Published by Travel Market Report
While tour operators like Journeys International and G Adventures have long specialized in this type of travel – including adventure travel, ecotourism and “experiential” travel to exotic locales – larger tour operators are moving in.
The development has created more choices, and more decisions, for agents and their clients.
Agents will, of course, want to know if the specialist tour operator pays commission and many do, including Journeys International and G Adventures.
Once the commission question is answered, choosing between a smaller specialty firm and a larger tour op is a matter of assessing the different natures of each.
What specialty firms offer
“It’s not so much a question of taking people exclusively [to exotic destinations]; rather we take them differently,” said Will Weber, senior director and co-founder of Journeys International, a specialist in small group adventure travel and ecotourism.
Journeys International tailors its trips, “curating the experience to match the individual’s interest,” Weber said. “Many of our people tell us, ‘I don’t take group tours, but I know I can’t do this on my own.’”
“Our clients tend to have higher expectations in terms of gaining more in-depth knowledge from local guides and more opportunities for interactions on a personal basis.”
In contrast, the larger tour operators “tend to have a more generalized focus,” according to Weber.
The advantages of big
For Jeremy Palmer, Tauck Tours’ vice president/general manager, land division and new ventures, choosing between a specialist or larger tour operator, “is not an either/or. There are pros and cons to each.”
“If you’re going with someone who only goes to one place for 30 years, you would hope there’s a level of service that comes with that,” he said, adding: “I think we match that.
“But on the flip side, because we are so large, there are things clients can expect before and after the journey, not just while they are there,” Palmer said,
The tried and true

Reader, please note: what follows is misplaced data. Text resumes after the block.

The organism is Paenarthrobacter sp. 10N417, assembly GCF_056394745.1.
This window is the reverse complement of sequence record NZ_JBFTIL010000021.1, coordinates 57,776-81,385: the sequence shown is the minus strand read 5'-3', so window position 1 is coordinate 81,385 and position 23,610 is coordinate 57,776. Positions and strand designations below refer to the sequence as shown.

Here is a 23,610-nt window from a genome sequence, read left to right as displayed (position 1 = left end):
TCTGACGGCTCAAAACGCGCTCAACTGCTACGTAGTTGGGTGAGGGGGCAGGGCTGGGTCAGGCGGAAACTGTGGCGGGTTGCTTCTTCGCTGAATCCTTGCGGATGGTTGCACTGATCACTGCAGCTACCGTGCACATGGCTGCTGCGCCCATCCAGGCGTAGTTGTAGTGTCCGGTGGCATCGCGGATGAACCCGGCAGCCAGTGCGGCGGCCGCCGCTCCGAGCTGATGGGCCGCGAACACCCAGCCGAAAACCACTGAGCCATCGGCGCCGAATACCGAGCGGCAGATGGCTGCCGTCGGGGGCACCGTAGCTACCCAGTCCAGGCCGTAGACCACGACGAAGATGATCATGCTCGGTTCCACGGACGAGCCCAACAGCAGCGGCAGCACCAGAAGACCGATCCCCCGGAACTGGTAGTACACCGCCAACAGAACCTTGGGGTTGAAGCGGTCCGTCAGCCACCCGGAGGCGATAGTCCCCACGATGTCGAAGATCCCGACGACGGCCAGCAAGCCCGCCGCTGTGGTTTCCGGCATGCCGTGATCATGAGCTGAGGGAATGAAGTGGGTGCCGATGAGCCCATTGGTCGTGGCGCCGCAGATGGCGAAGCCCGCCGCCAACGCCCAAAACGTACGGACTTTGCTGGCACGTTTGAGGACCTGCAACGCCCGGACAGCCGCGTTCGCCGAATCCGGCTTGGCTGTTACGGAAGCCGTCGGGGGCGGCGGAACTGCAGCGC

Traveling with a larger tour operator, especially to more remote destinations, provides travelers with a greater level of comfort, according to Steve Born, vice president of marketing for the Globus Family of Brands.
“We know these niche operators are perceived as specialists by agents, but they have to weigh that against more tried and true operators like us,” he said.
“A specialist operator may not have the range of product we offer and, with Globus, the different brands we have. It’s also more than likely the client will be more familiar with our brands, giving us more street cred.”
One advantage for agents is that bookings they make with Globus to exotic destinations contribute to their overall volume with the firm, whereas a booking with a specialist is likely to be a “one-off,” Born added.
Overall, the increased competition in the exotic travel arena is desirable, said General Tours World Traveler president Bob Drumm.
“The competition is healthy, and it addresses the particular needs that travelers have,” Drumm said. Some companies focus on specific interests or activities, others on particular destinations and budgets.
“The U.S. has always had a very fragmented tour operator market, with operators offering tours all over the world,” he added.
Next time: Advice from tour operators on selling exotic destinations.
Tour Ops See Rising Demand for Exotic Destinations